I worked for a equipment mechanic who replaced a a damaged bell housing
on a 18 wheeler. He did not read (maybe at all) the manual and did not dial it in. He could not figure out why it was going through clutches .We argued over not dialing it in. I was the bad guy.
My best friend , a engineer had no idea about this procedure .
My machinist teacher talked endlessly about the need for concentricaty
but never showed us how to achieve it.
Same with welding procedures . compliance is rare.
I explained this on the forum before
Now you have to center the bell housing to the motor in your case.
So take a large bearing race clamp it to the face of the bell housing ,adjust to 0 run out. . Place the bell housing in a lathe and adjust so the clamped bearing race reads 0 . Now your lathe and bell (or other part) is
ready to get the machining to fit the motor concentrically on this surface.
 

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I left out the parallel part which is running the dial on the face ,then doing that again on the lathe.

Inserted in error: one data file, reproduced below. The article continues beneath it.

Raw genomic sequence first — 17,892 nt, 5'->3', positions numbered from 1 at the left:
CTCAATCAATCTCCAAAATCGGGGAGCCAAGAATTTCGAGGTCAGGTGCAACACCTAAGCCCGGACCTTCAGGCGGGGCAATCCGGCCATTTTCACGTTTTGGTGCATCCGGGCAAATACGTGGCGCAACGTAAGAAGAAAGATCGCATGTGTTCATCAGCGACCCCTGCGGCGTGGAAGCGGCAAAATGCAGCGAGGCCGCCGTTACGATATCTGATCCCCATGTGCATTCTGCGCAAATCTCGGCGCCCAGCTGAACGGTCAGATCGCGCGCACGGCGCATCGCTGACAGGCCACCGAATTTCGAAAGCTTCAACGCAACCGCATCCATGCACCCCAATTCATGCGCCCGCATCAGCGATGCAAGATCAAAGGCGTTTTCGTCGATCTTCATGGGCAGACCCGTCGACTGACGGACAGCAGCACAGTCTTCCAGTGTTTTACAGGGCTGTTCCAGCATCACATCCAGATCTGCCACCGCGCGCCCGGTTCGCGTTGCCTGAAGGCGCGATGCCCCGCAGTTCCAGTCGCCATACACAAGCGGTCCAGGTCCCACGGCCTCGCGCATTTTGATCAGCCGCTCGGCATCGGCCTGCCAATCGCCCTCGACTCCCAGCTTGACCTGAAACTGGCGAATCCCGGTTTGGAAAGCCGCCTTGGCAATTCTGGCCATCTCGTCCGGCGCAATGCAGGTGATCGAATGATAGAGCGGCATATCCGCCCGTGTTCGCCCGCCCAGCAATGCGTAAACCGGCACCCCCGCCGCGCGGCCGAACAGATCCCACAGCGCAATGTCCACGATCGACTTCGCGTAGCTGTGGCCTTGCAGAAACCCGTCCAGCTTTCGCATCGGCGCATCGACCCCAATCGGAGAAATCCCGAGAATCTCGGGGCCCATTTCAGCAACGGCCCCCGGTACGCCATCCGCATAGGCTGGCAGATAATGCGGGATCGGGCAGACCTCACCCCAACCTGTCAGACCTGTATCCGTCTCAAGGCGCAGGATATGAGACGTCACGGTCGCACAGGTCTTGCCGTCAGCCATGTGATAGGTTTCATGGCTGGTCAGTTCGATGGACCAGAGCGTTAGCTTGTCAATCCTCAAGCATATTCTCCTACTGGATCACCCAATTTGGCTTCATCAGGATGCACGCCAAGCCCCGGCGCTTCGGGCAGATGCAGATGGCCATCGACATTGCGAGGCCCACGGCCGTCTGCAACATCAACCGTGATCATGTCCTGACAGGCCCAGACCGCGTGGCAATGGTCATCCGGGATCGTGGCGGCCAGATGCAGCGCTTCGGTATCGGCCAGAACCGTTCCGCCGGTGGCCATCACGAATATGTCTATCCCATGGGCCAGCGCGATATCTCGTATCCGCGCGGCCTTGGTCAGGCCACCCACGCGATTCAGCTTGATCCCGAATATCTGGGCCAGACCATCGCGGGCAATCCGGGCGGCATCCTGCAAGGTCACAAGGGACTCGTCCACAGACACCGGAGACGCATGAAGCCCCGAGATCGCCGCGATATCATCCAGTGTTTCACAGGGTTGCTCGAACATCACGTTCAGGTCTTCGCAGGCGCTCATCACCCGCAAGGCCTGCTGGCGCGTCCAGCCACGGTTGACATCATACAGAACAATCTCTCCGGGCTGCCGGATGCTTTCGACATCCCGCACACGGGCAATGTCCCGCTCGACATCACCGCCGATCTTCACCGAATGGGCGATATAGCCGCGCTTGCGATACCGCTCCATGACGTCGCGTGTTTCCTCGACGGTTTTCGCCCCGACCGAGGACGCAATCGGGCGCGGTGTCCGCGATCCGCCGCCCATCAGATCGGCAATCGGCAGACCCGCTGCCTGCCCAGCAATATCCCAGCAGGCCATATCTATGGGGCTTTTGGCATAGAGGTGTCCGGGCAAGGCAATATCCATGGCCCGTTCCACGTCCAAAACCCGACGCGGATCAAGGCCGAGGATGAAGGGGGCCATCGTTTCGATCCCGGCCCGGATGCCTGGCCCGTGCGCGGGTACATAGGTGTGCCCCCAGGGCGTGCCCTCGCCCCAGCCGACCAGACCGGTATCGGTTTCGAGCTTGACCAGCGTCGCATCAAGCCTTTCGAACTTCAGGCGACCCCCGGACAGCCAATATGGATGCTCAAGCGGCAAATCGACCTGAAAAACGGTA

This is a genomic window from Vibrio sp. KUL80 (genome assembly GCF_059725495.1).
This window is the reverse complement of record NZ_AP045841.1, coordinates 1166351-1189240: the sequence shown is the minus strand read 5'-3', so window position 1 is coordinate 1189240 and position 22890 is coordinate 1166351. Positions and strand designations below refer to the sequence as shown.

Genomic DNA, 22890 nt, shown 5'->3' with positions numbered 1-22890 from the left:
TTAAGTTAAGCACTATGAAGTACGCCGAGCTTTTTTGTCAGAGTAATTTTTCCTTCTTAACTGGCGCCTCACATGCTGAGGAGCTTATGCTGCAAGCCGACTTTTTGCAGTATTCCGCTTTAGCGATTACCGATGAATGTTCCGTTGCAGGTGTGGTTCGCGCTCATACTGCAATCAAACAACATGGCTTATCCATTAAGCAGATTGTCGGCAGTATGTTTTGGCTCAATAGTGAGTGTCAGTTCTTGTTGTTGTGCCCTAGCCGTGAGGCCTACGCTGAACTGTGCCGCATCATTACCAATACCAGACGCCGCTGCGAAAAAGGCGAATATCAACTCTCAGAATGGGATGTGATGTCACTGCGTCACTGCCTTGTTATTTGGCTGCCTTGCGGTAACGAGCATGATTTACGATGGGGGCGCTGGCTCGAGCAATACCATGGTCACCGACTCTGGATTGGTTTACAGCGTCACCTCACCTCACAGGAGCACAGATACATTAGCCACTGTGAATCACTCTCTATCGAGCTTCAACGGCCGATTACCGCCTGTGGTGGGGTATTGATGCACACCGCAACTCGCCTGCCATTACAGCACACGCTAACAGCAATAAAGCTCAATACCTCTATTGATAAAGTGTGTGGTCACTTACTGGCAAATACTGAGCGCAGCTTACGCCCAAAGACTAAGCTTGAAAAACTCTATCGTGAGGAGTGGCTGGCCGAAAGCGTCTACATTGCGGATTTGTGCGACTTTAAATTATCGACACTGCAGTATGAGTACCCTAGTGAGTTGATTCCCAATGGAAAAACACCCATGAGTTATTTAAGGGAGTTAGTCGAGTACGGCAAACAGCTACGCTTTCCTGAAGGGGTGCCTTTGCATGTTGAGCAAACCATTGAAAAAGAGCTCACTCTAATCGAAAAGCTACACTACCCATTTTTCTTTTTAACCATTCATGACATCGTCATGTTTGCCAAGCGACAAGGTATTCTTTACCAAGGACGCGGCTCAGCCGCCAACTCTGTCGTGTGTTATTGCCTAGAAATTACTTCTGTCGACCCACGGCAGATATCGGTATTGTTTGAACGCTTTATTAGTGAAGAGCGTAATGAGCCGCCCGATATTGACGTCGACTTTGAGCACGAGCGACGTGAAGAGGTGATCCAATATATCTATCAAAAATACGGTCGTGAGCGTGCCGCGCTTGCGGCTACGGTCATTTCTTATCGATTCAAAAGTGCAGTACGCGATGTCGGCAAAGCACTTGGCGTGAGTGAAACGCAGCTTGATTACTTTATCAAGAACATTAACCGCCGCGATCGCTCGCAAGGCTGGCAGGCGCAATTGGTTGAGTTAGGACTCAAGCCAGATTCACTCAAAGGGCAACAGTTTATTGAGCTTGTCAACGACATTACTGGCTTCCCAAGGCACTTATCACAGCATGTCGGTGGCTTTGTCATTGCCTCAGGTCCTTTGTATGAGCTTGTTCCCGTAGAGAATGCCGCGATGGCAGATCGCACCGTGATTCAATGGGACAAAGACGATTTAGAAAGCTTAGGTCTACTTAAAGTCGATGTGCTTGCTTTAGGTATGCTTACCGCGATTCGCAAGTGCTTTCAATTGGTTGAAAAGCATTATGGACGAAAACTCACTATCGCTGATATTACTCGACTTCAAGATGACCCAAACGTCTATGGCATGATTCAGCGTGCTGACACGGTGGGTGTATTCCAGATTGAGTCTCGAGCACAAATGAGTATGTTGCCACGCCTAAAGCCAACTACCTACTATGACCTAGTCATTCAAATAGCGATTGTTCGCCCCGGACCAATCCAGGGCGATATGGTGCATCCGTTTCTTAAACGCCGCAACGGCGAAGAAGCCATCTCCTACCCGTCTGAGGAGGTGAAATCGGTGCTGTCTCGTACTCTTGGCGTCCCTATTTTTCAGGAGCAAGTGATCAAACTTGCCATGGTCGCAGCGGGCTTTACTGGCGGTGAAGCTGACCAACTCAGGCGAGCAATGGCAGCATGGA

On the lathe the dial goes on tool post.
 

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Discussion Starter #15
Anyone want to proffer an opinion on using giubos for coupling motor to trans? They're used in some pretty high HP applications so it seems like a perfect fit in this situation to absorb shock, isolate vibration, and accept any minor inaccuracies in alignment.

Harmon
 

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That would work as long as the gearbox input shaft is already supported in two bearings

If the gearbox input shaft is designed to be supported at one end by the motor/engine then you wil wreck it pretty fast
 

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Discussion Starter #17
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That would work as long as the gearbox input shaft is already supported in two bearings

If the gearbox input shaft is designed to be supported at one end by the motor/engine then you wil wreck it pretty fast
What would be the mechanism leading to the demise? I understand that the VW Type I transmission doesn't have a forward bearing for input shaft support and depended on the gland nut in the end of the crank. However, the situation is somewhat different in this EV instance.